ATLANTA — He wanted the life of a small town, a place to play basketball and be educated and become a man. His was a goal to experience a calmer, quieter existence when it came time to select a college.
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ATLANTA — Syracuse is brimming with confidence, largely because of its suffocating style when the other team has the ball.
ATLANTA — Louisville already had the bigger names, the better team and some unfinished business after coming up short in last year’s Final Four.
Glenn Robinson III is a freshman at Michigan. One of his classes is a humanities course titled “The Cultures of Basketball.” Earlier this year, a certain team was covered in the curriculum, one whose style and attitude altered the game forever.
It took a magic trick by sophomore point guard Trey Burke to get Michigan to the Final Four. To win two more games, he might need to mimic a great escape artist.
The last time Michigan enjoyed Final Four status, its team had single-handedly changed the college basketball dress code and its starters had earned their own media nickname: the Fab Five. That was 1993, two decades ago. It’s also the last time the Wolverines did something truly cool.
In the movie “Steel Magnolias,” which is based on a true story, Sally Field’s character M’lynn recalls the moment doctors pulled the plug on her comatose daughter Shelby. She stayed in the room as her daughter left the world, M’lynn tells her friends, but Shelby’s father couldn’t do it, nor could her husband. Too hard to watch.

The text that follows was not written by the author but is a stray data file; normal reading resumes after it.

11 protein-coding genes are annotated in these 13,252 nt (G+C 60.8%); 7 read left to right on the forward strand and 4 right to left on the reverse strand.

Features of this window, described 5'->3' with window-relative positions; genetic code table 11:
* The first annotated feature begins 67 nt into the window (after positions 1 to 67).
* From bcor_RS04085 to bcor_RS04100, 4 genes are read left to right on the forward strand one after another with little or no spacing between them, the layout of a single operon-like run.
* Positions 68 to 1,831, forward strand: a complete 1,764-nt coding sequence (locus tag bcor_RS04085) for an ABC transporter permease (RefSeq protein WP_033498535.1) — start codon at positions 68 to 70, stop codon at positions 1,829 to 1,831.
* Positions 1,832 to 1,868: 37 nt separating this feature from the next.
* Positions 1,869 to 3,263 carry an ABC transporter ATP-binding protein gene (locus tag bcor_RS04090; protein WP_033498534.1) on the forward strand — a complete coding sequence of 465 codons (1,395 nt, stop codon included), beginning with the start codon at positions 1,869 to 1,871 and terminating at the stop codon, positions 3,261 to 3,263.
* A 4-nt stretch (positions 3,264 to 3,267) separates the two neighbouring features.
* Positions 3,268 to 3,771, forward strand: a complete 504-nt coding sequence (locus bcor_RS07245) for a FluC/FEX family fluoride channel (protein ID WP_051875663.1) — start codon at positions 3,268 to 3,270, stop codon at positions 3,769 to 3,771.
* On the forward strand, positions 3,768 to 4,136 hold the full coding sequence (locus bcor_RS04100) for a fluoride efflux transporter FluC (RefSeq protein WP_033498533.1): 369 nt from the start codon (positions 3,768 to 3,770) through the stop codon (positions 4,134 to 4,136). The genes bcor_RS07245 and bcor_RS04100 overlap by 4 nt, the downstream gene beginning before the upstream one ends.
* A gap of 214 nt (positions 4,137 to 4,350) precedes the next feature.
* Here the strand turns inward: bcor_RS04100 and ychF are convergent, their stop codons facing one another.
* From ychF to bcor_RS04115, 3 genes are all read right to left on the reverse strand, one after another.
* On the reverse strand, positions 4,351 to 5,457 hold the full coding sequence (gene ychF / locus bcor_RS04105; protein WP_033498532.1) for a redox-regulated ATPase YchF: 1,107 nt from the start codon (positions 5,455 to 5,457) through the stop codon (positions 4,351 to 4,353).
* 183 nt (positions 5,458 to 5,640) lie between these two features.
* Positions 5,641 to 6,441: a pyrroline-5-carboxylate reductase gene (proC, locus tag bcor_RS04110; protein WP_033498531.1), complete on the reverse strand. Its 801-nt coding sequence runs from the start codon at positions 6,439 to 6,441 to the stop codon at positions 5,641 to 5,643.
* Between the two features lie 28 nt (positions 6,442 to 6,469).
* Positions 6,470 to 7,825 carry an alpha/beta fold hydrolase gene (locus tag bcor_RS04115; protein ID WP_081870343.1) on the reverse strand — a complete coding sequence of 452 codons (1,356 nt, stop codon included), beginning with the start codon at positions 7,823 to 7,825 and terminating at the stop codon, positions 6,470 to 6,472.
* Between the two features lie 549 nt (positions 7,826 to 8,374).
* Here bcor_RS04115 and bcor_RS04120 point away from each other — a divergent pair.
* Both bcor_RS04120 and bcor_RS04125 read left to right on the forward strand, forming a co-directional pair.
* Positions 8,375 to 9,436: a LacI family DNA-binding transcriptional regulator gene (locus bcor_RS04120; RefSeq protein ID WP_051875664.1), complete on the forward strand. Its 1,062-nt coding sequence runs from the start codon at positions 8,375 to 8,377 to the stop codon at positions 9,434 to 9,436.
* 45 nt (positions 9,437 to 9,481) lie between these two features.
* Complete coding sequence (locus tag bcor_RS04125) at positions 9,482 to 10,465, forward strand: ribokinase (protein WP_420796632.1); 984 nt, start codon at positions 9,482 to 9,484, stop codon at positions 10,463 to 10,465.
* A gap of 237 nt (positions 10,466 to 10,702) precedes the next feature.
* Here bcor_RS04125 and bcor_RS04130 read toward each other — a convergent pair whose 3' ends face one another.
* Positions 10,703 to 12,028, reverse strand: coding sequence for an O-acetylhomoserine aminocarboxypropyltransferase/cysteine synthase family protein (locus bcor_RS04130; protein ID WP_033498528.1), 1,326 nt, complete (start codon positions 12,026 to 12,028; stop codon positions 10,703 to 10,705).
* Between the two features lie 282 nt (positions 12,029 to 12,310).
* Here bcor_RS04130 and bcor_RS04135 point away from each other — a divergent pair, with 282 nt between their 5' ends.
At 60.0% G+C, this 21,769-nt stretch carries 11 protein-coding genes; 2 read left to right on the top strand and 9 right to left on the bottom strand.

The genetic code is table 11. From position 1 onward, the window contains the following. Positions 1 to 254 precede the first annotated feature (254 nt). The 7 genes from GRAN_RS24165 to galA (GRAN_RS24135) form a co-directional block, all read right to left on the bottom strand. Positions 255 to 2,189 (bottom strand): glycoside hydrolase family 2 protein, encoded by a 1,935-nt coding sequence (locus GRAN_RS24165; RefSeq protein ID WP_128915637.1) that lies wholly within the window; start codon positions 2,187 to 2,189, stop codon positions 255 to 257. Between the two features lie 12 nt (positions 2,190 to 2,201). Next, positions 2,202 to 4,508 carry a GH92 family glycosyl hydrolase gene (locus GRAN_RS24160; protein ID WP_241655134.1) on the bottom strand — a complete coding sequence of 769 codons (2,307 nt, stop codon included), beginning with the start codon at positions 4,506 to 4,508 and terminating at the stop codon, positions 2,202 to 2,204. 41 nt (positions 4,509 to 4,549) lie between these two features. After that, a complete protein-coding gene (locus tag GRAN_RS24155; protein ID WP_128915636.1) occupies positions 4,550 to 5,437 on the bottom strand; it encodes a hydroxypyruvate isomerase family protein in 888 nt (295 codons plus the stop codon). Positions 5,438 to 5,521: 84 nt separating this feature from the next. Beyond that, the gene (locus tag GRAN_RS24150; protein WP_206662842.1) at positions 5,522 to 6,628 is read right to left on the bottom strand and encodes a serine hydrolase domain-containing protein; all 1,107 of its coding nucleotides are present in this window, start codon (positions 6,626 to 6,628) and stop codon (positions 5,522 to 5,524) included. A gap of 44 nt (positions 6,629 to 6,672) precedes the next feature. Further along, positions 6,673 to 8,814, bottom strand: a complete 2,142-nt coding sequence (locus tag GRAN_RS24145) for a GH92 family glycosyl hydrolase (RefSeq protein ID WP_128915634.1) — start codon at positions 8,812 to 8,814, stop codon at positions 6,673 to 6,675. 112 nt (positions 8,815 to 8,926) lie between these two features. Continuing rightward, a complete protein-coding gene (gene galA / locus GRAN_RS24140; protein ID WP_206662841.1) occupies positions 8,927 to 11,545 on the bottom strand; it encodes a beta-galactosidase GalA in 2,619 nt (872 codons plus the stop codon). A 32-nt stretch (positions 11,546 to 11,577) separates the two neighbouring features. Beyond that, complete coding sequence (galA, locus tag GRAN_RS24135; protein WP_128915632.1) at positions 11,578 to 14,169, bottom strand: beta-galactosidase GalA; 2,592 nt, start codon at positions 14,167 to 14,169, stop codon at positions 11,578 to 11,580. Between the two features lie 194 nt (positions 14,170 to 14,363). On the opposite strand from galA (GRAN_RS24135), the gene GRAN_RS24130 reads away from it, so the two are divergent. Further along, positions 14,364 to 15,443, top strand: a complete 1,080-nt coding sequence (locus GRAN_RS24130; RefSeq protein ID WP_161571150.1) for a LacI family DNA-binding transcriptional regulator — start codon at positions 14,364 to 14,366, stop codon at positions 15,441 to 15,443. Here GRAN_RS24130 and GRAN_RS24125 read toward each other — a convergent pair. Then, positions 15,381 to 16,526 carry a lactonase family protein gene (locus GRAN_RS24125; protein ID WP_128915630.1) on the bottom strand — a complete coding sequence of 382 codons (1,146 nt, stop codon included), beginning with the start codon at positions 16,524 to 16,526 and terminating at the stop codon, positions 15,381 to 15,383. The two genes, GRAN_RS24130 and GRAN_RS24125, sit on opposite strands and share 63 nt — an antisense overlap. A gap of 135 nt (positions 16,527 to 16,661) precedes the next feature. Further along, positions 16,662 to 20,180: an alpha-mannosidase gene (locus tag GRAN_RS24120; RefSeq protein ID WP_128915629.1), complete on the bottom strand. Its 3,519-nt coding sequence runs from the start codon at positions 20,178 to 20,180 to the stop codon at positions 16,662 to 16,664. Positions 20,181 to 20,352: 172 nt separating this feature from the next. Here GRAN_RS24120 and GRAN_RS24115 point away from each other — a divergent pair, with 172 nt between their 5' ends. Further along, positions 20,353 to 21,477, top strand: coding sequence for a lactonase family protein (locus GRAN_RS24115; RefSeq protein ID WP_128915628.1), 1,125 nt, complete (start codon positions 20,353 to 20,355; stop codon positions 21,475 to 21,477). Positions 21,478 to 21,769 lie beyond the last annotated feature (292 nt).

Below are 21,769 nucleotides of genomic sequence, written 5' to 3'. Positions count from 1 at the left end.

Sometime during the second half, Mike Krzyzewski looked for help and found none. He might have reminisced that it was a lot easier coaching a crew of NBA All-Stars in the Olympics.
Odds to win the NCAA championship and proposition bets posted at the LVH sports book.
The Review-Journal’s Adam Hill, Kelly Stewart and Matt Youmans compete against handicappers Bruce Marshall and Ken Thomson in a contest covering two rounds of NCAA Tournament games.
There is no better drama this time of year than the NCAA Tournament, enough to warrant time on any big screen.
When I see this season’s Florida Gulf Coast basketball team, I see the Jacksonville basketball team of 1969-70. They even play in the same conference, something called the Atlantic Sun. Twenty bucks and the home edition of “Jeopardy!” if you can name all 10 members.
As I scanned the college basketball Twitterverse on Saturday night after No. 1-seeded Gonzaga’s early NCAA Tournament exit at the hands of hot-shooting No. 9 Wichita State, I was perplexed.
The guys from Dunk City had quite a celebration after putting on the show of the NCAA Tournament and sending fans around the nation to their iPads in search of Florida Gulf Coast University.